Includes restricted stock units with service-based only vesting provisions and restricted stock units with both service-based and performance-based vesting provisions. The value reported with respect to units with both service-based and performance-based vesting provisions is based on probable outcome. For fiscal year 2020, the value at grant date, assuming the achievement of the highest level of performance conditions, was $280,440 for Mr. Wheeler and $265,680 each for Mr. Sheen and Mr. Adams. For fiscal year 2019, the value at grant date, assuming the achievement of the highest level of performance conditions, was $315,536 each for Mr. Wheeler and Mr. Sheen and $262,442 for Mr. Adams.

(3)

Represents compensation related to participation in Company 401(k) retirement matching program and group term life insurance.

Narrative Disclosure to Summary Compensation Table

Each of Messrs. Wheeler, Sheen and Adams have entered into employment agreements with the Company which automatically renew each January 1 for an additional two years unless the Company provides notification no fewer than 30 days prior to such January 1 date that it will not be extending the agreement. Pursuant to the employment agreements, each named executive officer may be entitled to severance benefits upon termination as discussed in the “Potential Payments upon Termination or Change-in-Control” section below.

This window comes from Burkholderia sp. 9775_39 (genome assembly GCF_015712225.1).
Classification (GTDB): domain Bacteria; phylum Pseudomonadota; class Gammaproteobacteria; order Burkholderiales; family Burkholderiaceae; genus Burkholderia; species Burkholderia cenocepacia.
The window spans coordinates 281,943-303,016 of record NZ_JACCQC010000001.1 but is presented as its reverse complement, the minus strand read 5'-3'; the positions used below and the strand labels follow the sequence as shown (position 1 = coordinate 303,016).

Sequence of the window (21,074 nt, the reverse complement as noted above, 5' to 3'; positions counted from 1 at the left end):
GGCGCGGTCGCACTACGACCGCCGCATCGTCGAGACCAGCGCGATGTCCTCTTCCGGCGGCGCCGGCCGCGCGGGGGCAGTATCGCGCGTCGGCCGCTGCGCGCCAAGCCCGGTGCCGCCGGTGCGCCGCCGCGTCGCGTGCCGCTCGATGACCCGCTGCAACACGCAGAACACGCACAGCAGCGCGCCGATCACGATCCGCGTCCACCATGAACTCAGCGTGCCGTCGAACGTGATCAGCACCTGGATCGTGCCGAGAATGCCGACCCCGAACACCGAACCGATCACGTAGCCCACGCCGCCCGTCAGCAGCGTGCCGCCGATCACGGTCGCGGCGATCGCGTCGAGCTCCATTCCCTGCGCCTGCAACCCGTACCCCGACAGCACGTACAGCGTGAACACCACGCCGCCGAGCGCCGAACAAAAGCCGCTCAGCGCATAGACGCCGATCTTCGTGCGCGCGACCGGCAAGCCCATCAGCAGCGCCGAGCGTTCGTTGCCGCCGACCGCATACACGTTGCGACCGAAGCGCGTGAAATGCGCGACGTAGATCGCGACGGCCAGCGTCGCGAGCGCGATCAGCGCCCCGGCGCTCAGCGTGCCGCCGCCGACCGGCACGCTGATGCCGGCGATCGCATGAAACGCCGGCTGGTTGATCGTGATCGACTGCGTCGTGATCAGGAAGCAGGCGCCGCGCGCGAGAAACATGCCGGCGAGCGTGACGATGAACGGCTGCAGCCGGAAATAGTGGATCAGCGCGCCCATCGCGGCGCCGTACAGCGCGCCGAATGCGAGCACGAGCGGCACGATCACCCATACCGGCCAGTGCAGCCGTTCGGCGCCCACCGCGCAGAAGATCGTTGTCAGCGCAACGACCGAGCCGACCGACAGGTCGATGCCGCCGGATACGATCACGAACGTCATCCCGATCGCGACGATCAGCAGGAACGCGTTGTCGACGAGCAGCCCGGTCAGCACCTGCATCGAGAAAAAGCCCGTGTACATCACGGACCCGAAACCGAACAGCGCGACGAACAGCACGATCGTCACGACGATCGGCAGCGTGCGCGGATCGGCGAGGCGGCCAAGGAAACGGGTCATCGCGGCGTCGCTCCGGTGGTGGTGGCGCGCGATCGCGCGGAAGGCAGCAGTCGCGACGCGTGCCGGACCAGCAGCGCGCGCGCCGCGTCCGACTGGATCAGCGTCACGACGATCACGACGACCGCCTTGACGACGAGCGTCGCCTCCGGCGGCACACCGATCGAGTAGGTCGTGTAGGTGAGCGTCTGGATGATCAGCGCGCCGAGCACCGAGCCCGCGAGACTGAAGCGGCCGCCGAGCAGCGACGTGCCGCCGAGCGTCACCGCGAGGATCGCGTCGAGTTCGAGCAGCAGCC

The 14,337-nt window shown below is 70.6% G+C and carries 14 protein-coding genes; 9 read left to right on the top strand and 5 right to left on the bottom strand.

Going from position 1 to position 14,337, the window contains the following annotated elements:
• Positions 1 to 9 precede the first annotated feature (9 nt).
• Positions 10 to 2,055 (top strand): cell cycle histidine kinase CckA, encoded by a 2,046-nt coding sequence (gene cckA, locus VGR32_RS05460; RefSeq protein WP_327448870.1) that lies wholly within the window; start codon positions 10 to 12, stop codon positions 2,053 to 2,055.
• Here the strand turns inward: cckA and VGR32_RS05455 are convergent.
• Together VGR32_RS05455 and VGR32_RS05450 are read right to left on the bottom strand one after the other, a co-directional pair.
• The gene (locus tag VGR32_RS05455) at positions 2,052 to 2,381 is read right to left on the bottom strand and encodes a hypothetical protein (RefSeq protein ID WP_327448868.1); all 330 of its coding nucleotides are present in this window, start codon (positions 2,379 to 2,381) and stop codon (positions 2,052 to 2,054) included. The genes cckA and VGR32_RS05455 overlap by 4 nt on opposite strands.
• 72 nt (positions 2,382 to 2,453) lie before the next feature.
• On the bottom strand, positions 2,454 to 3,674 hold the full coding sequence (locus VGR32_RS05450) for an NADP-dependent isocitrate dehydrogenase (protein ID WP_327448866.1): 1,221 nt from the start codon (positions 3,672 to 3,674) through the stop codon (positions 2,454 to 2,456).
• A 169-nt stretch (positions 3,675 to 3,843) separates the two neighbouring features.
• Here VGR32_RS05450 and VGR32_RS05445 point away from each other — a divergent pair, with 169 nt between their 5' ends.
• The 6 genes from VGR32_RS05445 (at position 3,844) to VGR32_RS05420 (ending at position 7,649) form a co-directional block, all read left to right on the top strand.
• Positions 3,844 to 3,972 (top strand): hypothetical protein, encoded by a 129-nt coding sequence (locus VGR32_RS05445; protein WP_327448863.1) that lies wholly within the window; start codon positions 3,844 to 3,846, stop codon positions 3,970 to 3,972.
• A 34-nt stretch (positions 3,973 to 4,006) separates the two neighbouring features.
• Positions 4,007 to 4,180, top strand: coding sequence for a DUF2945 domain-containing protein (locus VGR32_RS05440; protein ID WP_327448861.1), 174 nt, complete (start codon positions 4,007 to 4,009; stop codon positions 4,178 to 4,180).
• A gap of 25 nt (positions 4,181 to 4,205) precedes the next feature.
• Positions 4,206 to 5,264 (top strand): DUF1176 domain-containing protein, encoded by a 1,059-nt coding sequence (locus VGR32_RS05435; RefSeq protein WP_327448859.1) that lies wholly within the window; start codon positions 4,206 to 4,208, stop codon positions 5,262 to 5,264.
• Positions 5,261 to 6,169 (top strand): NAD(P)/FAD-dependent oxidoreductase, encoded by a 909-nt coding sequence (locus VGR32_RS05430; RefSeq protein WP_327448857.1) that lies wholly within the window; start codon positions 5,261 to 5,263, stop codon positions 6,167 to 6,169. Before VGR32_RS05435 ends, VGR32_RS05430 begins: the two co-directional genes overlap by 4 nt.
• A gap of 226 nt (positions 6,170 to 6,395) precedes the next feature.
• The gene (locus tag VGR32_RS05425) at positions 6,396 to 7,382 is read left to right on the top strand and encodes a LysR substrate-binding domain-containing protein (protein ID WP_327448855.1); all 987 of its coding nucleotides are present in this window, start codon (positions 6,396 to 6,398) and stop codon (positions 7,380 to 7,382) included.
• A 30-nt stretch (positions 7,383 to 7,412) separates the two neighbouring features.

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Outstanding Equity Awards at Fiscal Year-End

The following tables summarize certain information regarding unexercised options, vested stock and equity incentive plan awards outstanding as of the end of the fiscal year ended September 30, 2020 for each of the named executive officers:

2020 OUTSTANDING EQUITY AWARDS AT FISCAL YEAR-END TABLE

 

     Option Awards  

Name

   Number of
Securities
Underlying
Unexercised
Options

Exercisable
(#)
     Number of
Securities
Underlying
Unexercised
Options

Unexercisable
(#)
    Equity Incentive
Plan Awards:
Number of
Securities
Underlying
Unexercised